17 February 2009

'Hermetic Magician of a Most Extreme Type' Burned at the Stake Today

I noticed on Wikipedia today that it is the anniversary of Giordano Bruno’s burning at the stake for heresy in 1600. Whenever I think of Bruno, I immediately think of the wonderful book Giordano Bruno and the Hermetic Tradition by Dame Frances Yates (Chicago: U of Chicago, 1991), and it occurred to me to post my favourite passage from this book. Having described at some length the Renaissance ‘Hermetic tradition’ and shown that Bruno was essentially a sort of neo-pagan Platonist practitioner of demonic magic, Yates tells us about how this fellow embarked on a journey to England. Then:

The English ambassador in Paris, Henry Cobham, warned the ever watchful Francis Walsingham [I can just picture Geoffrey Rush reading this note!], in a despatch dated March, 1583, of Bruno’s impending arrival: ‘Doctor Jordano Bruno Nolano, a professor in philosophy, intends to pass into England, whose religion I cannot commend’ (Calendar of State Papers, Foreign, January—June 1583, p. 214). Note that it is Bruno’s religion, not his philosophy, which the ambassador feels that he cannot commend—perhaps an understatement.

If the reader feels somewhat aghast at the state of mind of a noted philosopher of the Renaissance as revealed in this chapter, and is inclined to agree rather strongly with the ambassador, I cannot blame him. But if we want the truth about the history of thought, we must omit nothing. Giordano Bruno, Hermetic magician of a most extreme type, is now about to pass into England to expound his ‘new philosophy’. (p. 204)

Yates’s is an important book, in part for the history of Hermeticism I mentioned, but also because of the evidence it presents that ‘the legend that Bruno was prosecuted as a philosophical thinker, was burned for his daring views on innumerable worlds or on the movement of the earth, can no longer stand’ (Yates, p. 355). I should note, however, that her chapter on St Dionysius the Areopagite (‘Pseudo-Dionysius and the Theology of a Christian Magus’, pp. 117-29), while it accurately reflects the traditional Western interpretation of his writings and therefore that of the Renaissance Hermeticists, cannot be relied upon by those interested in the teaching per se of the Corpus Dionysiacum.


herstory said...

In June 2008, Ibis Press published the first biography of Frances Yates - Frances Yates & the Hermetic Tradition - by Marjorie G. Jones.

aaronandbrighid said...

Yes, I saw that. It's on my Amazon wish list!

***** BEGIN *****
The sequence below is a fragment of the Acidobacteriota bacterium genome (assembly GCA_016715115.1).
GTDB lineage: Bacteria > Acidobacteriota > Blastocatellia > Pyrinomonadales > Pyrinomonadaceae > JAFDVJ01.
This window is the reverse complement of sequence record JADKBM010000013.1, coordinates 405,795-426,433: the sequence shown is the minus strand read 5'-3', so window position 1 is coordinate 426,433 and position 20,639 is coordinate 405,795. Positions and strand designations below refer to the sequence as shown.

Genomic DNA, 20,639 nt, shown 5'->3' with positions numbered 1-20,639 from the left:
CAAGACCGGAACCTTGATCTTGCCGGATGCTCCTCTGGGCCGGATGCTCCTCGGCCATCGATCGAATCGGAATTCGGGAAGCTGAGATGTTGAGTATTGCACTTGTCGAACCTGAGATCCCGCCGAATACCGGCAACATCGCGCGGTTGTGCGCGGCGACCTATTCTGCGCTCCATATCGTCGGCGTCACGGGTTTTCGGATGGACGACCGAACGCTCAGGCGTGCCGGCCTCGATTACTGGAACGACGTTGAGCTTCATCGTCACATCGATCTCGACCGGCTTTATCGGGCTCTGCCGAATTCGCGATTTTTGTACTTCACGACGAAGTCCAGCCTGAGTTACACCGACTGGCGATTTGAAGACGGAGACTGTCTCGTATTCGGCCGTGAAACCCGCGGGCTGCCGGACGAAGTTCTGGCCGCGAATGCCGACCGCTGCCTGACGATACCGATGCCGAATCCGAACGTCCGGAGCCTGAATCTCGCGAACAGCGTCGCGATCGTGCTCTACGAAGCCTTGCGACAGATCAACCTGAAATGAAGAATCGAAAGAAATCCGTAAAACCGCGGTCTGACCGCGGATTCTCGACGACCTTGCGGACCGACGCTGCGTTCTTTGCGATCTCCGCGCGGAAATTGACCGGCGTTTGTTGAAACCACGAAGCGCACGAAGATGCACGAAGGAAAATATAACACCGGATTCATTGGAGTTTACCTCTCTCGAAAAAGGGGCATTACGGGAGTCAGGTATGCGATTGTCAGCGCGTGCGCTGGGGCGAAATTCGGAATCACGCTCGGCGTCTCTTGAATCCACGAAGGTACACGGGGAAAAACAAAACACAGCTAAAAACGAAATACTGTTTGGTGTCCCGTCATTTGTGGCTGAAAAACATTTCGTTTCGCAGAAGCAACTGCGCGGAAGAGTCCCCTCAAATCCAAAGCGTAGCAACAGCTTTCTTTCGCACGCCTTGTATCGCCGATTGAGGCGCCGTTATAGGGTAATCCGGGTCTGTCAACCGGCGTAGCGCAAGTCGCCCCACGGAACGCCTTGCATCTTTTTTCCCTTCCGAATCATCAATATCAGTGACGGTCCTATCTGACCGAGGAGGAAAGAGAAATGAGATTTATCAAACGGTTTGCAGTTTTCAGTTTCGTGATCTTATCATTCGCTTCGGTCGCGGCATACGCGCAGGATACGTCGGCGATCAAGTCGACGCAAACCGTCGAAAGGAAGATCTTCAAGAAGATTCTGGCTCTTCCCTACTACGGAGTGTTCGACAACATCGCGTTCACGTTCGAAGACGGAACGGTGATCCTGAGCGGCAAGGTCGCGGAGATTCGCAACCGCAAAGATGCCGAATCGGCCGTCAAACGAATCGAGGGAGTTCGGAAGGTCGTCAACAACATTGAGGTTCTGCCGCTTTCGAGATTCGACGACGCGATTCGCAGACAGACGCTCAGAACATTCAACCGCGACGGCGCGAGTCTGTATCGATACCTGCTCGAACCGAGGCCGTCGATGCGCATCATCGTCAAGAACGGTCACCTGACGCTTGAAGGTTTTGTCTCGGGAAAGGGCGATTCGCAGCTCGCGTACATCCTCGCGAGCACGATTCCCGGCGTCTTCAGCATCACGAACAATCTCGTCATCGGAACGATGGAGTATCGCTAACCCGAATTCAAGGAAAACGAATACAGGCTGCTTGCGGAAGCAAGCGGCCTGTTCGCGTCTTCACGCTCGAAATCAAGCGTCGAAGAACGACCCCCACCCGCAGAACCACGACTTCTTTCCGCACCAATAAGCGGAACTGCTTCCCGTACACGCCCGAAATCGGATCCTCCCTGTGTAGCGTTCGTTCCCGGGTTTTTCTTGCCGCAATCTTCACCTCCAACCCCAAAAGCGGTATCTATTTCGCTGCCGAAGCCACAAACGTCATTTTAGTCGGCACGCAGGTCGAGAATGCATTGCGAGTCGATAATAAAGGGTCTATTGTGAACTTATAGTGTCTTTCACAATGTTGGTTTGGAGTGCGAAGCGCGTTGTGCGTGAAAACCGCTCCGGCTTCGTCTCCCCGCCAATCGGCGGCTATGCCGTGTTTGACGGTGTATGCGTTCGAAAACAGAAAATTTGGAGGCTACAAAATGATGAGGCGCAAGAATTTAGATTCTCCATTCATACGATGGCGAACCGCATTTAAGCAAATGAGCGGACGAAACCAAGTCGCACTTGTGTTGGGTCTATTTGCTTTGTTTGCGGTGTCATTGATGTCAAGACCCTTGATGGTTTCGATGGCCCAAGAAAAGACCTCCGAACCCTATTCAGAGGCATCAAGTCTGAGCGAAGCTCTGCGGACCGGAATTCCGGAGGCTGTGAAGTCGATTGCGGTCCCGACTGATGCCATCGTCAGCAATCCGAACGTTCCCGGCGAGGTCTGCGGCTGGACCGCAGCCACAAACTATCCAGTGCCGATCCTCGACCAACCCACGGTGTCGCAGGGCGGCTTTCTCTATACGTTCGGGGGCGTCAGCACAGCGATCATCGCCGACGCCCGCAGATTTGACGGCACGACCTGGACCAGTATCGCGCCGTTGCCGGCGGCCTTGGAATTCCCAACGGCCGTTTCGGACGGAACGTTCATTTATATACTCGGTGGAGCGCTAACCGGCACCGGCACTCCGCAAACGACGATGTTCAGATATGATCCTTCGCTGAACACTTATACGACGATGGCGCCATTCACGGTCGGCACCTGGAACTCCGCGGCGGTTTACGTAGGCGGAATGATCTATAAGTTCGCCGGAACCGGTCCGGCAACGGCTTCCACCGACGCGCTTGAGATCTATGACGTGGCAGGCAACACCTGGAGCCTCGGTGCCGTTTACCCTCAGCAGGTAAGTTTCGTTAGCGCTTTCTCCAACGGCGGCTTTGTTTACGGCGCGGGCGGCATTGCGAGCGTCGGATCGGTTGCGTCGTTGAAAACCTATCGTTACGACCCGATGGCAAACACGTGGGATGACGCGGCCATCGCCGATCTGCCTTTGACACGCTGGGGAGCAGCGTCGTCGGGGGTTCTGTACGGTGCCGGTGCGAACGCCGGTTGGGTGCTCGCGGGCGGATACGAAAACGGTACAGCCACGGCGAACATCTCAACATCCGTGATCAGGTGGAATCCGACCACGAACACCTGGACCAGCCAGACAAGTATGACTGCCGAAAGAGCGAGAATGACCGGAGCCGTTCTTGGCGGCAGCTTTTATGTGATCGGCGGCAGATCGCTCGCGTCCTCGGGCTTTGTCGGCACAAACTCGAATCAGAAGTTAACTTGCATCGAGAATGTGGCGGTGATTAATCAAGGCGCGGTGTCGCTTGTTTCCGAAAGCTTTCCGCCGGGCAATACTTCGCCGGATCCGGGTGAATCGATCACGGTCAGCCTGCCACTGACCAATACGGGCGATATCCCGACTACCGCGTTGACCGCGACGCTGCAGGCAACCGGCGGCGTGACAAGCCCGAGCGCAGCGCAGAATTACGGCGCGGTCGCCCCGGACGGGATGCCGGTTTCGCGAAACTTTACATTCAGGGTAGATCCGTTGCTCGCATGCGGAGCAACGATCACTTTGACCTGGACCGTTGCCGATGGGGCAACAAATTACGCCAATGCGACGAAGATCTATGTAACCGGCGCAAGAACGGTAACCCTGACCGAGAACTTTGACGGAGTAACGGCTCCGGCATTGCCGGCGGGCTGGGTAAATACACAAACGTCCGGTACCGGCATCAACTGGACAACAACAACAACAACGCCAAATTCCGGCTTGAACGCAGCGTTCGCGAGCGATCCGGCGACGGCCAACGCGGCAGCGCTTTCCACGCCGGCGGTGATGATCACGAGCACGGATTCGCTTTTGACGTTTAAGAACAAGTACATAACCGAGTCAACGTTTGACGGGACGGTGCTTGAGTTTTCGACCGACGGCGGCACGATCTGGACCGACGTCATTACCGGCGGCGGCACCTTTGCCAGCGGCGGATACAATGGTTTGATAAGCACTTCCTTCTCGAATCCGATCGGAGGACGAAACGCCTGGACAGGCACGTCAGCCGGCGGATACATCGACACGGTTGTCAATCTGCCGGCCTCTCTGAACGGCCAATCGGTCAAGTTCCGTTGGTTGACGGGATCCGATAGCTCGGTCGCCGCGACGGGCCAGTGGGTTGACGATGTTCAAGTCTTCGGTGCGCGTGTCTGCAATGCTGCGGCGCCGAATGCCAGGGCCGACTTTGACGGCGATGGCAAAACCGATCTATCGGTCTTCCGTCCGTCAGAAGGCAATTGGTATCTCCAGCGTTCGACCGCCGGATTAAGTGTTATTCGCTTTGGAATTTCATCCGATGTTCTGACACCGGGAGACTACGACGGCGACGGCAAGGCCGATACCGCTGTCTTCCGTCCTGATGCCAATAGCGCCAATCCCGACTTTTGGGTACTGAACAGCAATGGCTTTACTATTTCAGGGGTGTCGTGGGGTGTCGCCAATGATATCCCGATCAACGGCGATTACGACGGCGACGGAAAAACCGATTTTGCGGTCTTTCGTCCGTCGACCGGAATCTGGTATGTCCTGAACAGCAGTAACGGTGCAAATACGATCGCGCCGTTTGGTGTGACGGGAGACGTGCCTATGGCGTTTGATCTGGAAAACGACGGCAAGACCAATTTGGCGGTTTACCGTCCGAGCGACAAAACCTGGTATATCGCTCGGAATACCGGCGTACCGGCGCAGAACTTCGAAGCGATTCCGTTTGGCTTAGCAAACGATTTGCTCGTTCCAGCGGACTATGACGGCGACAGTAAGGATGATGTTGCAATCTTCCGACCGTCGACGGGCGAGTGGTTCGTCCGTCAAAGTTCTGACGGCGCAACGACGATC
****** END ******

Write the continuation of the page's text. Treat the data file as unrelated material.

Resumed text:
Antonio Vargas said...

Hi, I found this post of your's while googling, do you have any links or books to recommend where I could read up on the relationship of Orthodox Christianity and Hermeticism?

I ask because I'm deeply interested and torn between the two subjects. I've found that in the Roman Catholic Church a very interesting appropriation of some hermetic themes happened (for example, Thomas Aquinas' idea of how God governs the world through the agency of planetary angels and also some ideas of more orthodox Renaissance magicians) but that's all.

Tahnks a bunch,

aaronandbrighid said...

Antonio> Thank you for your inquiry. Unfortunately, I'm afraid that I don't know of any links or books that deal with this subject. I've got many of my own ideas about how the two are similar and how they are different, and I find that I have a great deal of sympathy for many of the hermeticists (especially Ficino, Pico, Reuchlin, and Dee, but even Bruno did not deserve the stake in my opinion!), but I don't know of any Orthodox sources that talk about Hermeticism, nor of any Hermetic sources that talk about Orthodoxy. In her book on Bruno of course, Dame Frances deals with the role of St Dionysius the Areopagite in the Hermetic tradition, but as I've pointed out, she doesn't seem to realise that her interpretation of him (not to mention the Hermetic interpretation itself) is not the Orthodox one.

Sorry I can't help you more! If you're really interested in this topic, I would be happy to try to answer any questions you have myself by private e-mail (I also have another Orthodox friend who's doing a lot of research on Hermeticism and alchemy, but he is much more consistently critical of it than I am), but I'm afraid I don't know of any sources I can point you to.

Antonio Vargas said...

Oh well, thanks a lot anyway, If I ever manage to put down my questions in writing I'll write to you, sure, thanks for the offer.